American politics is in the middle of a historic realignment.
Over the last decade, America’s working class, which was traditionally a mainstay of the Democratic Party’s base, has been gradually shifting to the Republican Party.
This was most evident in 2016 after President Donald Trump won Rust Belt states such as Michigan, Ohio, Pennsylvania, and Wisconsin.
With elections less than two months away, Trump is still very competitive in the aforementioned states, thus continuing the consolidation of this realignment.
This new electoral shift doesn’t stop there, however.
The latest development to confirm this trend is the U.S. Chamber of Commerce’s decision to endorse several first-term House Democrats in their re-election bids. This decision sparked push-back from organizations on the right and was also met with resistance from the Chamber’s high-profile GOP donor base.
Politico explained the political implications of the Chamber’s decision:
The decision represents a sharp departure for the traditionally conservative Chamber, which has spent over $100 million backing Republican candidates during the past decade, and it threatens to further complicate the party’s prospects in the November election while driving a split in the business community.
Because of the Chamber’s change in political priorities, a number of donors and members are threatening to cut off funding from the organization.
A number of Chamber leaders such as State Chamber of Oklahoma President Chad Warmington wrote a letter on August 25, 2020 chastising the national Chamber leaders for their proposal to support Rep. Kendra Horn (D-Okla.).
Warmington alluded to the Oklahoma congresswoman’s dubious voting record on energy issues:
I question how the U.S. Chamber could endorse a candidate who consistently voted against the largest industry in Oklahoma, employing over 90,000 workers throughout the state. That is hardly a pro-business record. I am also concerned the U.S. Chamber would endorse a congresswoman that voted in lockstep with Nancy Pelosi and other Democrats who are not pro-business nearly 90 percent of the time.
Warmington continued: “I don’t believe an endorsement of Congresswoman Horn is warranted at this time and certainly not justifiable based on the current record of consequential votes impacting Oklahoma businesses.”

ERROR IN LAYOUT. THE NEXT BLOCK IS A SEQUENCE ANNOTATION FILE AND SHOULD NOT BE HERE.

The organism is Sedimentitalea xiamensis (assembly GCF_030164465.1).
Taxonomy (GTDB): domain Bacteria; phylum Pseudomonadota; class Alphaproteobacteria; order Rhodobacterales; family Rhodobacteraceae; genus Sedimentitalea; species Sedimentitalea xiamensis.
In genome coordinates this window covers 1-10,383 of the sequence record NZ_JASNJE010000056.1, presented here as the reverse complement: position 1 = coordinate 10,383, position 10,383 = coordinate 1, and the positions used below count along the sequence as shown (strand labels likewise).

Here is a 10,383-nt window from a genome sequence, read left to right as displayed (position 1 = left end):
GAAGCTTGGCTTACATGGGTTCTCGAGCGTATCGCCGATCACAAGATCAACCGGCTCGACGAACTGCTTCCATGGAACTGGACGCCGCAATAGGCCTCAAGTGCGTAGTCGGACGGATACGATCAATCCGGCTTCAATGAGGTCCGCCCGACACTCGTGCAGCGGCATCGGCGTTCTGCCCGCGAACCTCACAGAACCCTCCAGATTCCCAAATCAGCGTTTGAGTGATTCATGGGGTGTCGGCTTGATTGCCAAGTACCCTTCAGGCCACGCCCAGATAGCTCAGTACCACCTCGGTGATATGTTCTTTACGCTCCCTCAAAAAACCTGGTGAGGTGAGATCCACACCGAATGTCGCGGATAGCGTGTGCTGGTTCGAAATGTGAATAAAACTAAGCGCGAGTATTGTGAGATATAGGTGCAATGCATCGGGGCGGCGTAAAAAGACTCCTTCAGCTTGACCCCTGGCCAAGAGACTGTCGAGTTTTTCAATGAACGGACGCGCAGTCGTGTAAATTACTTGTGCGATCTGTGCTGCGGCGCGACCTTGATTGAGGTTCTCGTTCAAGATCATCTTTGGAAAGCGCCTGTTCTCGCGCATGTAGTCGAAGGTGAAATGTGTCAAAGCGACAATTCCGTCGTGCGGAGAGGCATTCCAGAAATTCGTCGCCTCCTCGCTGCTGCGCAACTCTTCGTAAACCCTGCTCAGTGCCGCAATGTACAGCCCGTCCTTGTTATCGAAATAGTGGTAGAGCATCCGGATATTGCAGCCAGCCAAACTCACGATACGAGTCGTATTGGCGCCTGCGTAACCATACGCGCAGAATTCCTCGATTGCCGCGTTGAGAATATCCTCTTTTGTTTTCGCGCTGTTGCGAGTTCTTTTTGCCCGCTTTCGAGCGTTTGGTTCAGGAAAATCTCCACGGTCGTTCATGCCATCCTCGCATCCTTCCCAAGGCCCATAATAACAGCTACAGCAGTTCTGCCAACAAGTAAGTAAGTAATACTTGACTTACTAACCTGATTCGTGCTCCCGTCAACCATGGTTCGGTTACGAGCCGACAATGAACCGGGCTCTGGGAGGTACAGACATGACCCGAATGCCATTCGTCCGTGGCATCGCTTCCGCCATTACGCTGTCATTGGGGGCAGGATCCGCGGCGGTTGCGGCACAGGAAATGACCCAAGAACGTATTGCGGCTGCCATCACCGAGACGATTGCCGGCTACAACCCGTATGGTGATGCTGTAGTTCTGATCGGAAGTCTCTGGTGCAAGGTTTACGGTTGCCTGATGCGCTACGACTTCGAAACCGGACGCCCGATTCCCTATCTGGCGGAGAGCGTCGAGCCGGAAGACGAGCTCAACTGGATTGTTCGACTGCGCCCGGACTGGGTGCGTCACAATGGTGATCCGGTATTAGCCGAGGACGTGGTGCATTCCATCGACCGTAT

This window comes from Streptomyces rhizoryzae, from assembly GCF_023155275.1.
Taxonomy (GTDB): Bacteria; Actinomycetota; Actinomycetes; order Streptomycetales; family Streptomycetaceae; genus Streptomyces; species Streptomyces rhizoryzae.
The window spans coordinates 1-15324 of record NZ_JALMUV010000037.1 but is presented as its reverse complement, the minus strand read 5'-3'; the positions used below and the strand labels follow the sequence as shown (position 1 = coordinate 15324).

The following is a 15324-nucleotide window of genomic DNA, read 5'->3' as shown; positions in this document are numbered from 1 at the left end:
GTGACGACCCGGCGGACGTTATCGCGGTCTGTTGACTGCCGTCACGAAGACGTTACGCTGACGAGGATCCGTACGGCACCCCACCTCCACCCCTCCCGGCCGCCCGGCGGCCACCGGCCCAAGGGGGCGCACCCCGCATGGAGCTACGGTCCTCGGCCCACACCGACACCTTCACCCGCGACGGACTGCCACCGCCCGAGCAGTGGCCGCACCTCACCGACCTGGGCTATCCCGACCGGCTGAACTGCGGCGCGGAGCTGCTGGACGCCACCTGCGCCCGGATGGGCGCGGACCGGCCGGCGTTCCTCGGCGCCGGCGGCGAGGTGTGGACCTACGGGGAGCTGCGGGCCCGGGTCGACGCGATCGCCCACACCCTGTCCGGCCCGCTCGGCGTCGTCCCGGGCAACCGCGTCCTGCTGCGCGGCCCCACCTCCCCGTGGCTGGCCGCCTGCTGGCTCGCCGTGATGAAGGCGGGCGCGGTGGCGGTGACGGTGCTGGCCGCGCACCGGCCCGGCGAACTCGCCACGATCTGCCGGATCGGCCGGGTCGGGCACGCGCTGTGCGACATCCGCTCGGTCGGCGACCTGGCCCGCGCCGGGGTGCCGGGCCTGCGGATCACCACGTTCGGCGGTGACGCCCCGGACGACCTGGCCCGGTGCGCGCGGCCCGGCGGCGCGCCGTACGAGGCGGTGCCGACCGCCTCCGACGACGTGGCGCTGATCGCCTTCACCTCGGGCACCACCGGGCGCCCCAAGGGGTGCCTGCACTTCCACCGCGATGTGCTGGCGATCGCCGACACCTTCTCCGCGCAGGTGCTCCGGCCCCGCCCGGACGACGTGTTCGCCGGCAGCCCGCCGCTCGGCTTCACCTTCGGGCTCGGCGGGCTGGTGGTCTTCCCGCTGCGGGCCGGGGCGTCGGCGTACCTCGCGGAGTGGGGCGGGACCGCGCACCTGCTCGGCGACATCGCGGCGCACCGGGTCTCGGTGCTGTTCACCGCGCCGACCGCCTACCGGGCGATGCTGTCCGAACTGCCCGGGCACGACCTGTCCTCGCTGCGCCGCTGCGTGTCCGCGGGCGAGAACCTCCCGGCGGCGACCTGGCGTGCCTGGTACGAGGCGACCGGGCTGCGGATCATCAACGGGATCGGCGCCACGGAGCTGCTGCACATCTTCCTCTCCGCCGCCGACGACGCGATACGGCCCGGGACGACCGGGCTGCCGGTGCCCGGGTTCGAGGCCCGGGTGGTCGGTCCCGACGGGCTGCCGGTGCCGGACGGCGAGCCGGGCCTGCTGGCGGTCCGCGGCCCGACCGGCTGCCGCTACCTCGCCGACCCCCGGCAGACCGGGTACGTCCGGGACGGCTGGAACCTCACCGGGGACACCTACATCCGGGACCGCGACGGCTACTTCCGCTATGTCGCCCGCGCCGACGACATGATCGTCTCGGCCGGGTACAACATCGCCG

Other Democrats such as Elaine Luria (D-VA.), Andy Kim (D-N.J.) and Joe Cunningham (D-S.C.) are expected to receive endorsements from the Chamber.
The newly emerging internal struggle within the Chamber is reflective of an ongoing trend taking place in the Trump-era GOP. Thanks to Trump’s election, concerns about “free” trade and mass migration have entered the center stage of political debate. Further, Trump’s nationalist economic and immigration policies have earned him the ire of the Chamber.
With the realignment taking place in the GOP, the Chamber now is attempting to play both sides of the political aisle and cast their lot with the more woke capitalist-centered Democrats.
Because of this shift in the Chamber’s alignment, GOP House Minority Leader Kevin McCarthy accused the organization of selling out. In an interview with Lou Dobbs, he declared:
Well, I will tell you this. I don’t want the U.S. Chamber’s endorsement, because they have sold out. You listen to your local chambers, those small businesses, when I used to own a business. You had Oklahoma, the city of Oklahoma, their endorsement. They wanted to endorse Stephanie Bice, not Kendra Horn that’s sitting and backing Pelosi or the Green New Deal or the others. I mean, it is just exactly what Nancy Pelosi did.
By giving the Chamber the cold shoulder, McCarthy is laying the groundwork for the GOP to look beyond the Conservatism Inc. bromides of yore and pursue a more nationalist agenda.
The fact remains that nationalism is probably America’s only hope in trying to bring some sense of stability to its politics. The unrelenting hordes of migrants that have made their way stateside since the Hart-Celler Act became law, is ripping America apart. If the GOP does not take this question seriously, the U.S. will be subject to unprecedented destabilization.
The good news is that the GOP is recognizing that the Chamber of Commerce — one of the biggest boosters of mass migration — is no longer a friend and has become beholden to the Woke Capital.
The quicker the GOP abandons Bush and Reagan era pro-business tropes, the better off it will be in expanding its base. Not only that, it will also be on pace to implement policies that actually benefit Americans and restore a middle class that has been decimated by misguided trade deals and mass migration.
Any conservative worth their salt should be socially distancing themselves from the Chamber of Commerce from now on. Their electoral relevance depends on it.